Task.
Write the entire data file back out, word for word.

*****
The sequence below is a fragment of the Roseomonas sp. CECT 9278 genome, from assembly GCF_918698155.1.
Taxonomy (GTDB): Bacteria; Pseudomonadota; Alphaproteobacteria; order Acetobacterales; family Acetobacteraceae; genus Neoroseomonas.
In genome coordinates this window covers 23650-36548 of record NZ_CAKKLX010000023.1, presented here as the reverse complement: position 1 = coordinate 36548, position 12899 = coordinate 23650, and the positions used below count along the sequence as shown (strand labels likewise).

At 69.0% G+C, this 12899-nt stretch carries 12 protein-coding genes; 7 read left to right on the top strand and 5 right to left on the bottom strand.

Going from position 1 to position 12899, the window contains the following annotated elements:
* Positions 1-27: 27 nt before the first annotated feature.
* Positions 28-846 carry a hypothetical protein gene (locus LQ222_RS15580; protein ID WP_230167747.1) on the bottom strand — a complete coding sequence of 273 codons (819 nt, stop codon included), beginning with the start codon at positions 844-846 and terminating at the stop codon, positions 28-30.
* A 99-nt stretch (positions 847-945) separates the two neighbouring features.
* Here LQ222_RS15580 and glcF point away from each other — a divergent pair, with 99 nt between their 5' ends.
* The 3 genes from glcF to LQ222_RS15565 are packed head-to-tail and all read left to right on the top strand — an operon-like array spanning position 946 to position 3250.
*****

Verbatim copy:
The sequence below is a fragment of the Roseomonas sp. CECT 9278 genome, from assembly GCF_918698155.1.
Taxonomy (GTDB): Bacteria; Pseudomonadota; Alphaproteobacteria; order Acetobacterales; family Acetobacteraceae; genus Neoroseomonas.
In genome coordinates this window covers 23650-36548 of record NZ_CAKKLX010000023.1, presented here as the reverse complement: position 1 = coordinate 36548, position 12899 = coordinate 23650, and the positions used below count along the sequence as shown (strand labels likewise).

At 69.0% G+C, this 12899-nt stretch carries 12 protein-coding genes; 7 read left to right on the top strand and 5 right to left on the bottom strand.

Going from position 1 to position 12899, the window contains the following annotated elements:
* Positions 1-27: 27 nt before the first annotated feature.
* Positions 28-846 carry a hypothetical protein gene (locus LQ222_RS15580; protein ID WP_230167747.1) on the bottom strand — a complete coding sequence of 273 codons (819 nt, stop codon included), beginning with the start codon at positions 844-846 and terminating at the stop codon, positions 28-30.
* A 99-nt stretch (positions 847-945) separates the two neighbouring features.
* Here LQ222_RS15580 and glcF point away from each other — a divergent pair, with 99 nt between their 5' ends.
* The 3 genes from glcF to LQ222_RS15565 are packed head-to-tail and all read left to right on the top strand — an operon-like array spanning position 946 to position 3250.